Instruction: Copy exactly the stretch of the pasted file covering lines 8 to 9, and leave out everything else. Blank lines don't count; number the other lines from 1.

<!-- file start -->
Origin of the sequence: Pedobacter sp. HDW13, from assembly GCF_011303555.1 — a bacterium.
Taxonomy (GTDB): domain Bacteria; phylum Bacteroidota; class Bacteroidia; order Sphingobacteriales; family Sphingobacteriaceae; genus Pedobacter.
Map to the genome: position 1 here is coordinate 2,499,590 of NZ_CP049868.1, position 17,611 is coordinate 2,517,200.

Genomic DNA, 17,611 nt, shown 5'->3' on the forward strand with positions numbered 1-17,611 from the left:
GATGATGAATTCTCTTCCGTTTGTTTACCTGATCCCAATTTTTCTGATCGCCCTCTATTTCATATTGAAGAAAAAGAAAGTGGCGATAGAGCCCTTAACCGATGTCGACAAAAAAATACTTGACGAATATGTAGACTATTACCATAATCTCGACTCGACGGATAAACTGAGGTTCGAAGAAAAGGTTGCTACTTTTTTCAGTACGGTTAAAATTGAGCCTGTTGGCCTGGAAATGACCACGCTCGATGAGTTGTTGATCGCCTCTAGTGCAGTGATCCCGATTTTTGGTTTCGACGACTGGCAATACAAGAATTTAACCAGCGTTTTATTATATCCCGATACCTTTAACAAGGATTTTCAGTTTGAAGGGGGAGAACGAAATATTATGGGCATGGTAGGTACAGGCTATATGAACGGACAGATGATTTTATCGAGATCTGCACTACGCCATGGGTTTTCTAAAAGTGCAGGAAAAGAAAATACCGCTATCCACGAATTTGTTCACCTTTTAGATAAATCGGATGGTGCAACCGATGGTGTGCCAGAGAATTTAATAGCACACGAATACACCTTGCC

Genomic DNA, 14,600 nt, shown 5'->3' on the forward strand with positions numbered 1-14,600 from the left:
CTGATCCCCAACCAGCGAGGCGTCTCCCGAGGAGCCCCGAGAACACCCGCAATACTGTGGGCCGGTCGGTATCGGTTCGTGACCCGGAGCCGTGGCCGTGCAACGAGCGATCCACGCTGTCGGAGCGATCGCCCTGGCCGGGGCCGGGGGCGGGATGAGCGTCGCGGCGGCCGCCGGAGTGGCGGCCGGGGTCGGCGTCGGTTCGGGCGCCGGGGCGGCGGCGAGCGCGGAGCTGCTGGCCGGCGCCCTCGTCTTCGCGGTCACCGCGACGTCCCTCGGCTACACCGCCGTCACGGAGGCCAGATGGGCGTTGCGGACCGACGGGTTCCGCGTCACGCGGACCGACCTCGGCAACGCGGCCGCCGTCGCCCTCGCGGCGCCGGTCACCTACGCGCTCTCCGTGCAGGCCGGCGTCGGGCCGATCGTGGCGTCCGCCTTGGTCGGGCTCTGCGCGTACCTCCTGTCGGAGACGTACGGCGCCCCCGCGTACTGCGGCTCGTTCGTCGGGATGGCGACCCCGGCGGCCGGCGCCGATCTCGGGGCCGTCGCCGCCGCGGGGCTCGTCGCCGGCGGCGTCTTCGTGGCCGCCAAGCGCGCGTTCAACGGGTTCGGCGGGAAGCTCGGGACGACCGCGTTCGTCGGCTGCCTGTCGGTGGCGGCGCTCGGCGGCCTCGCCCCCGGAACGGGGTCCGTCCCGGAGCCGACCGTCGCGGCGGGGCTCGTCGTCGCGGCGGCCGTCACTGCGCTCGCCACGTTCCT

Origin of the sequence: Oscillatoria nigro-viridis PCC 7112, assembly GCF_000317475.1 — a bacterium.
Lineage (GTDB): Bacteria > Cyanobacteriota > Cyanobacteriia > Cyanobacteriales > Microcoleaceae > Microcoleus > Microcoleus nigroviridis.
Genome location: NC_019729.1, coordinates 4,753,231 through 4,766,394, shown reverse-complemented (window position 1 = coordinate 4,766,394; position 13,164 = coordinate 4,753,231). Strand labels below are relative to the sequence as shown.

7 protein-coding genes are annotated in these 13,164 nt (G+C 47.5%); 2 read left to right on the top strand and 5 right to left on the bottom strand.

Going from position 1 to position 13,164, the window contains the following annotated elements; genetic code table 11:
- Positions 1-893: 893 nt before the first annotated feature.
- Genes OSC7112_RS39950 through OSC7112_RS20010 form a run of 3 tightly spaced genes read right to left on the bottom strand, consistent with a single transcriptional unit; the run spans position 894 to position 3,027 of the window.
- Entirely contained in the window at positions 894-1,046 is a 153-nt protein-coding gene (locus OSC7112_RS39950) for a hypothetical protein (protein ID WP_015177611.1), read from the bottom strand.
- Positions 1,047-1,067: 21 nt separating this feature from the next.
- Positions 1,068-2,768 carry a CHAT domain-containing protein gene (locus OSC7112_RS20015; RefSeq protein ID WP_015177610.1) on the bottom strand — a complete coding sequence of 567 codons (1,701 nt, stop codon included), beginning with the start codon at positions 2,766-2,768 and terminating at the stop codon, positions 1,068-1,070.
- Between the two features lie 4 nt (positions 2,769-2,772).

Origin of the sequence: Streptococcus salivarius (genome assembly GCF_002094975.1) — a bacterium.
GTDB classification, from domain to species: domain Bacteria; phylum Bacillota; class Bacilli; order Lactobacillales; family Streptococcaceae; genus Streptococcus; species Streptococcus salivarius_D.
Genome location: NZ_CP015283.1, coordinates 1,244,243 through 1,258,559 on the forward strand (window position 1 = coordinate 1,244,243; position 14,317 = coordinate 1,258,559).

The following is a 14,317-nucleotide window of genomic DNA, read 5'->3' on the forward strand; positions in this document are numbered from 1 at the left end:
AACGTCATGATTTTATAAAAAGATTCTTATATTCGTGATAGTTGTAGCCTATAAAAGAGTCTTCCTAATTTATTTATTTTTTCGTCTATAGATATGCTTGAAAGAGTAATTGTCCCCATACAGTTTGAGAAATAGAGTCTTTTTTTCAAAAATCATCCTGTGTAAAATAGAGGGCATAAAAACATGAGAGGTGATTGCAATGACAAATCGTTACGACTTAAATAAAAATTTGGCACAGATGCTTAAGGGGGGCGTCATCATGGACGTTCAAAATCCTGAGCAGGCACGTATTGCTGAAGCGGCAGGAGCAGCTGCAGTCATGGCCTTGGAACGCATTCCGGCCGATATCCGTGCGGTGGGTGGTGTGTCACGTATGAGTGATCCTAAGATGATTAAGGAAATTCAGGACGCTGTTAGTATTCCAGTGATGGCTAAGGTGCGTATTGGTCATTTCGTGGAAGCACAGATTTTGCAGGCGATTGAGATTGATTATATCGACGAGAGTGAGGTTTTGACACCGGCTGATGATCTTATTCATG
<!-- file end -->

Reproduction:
Origin of the sequence: Oscillatoria nigro-viridis PCC 7112, assembly GCF_000317475.1 — a bacterium.
Lineage (GTDB): Bacteria > Cyanobacteriota > Cyanobacteriia > Cyanobacteriales > Microcoleaceae > Microcoleus > Microcoleus nigroviridis.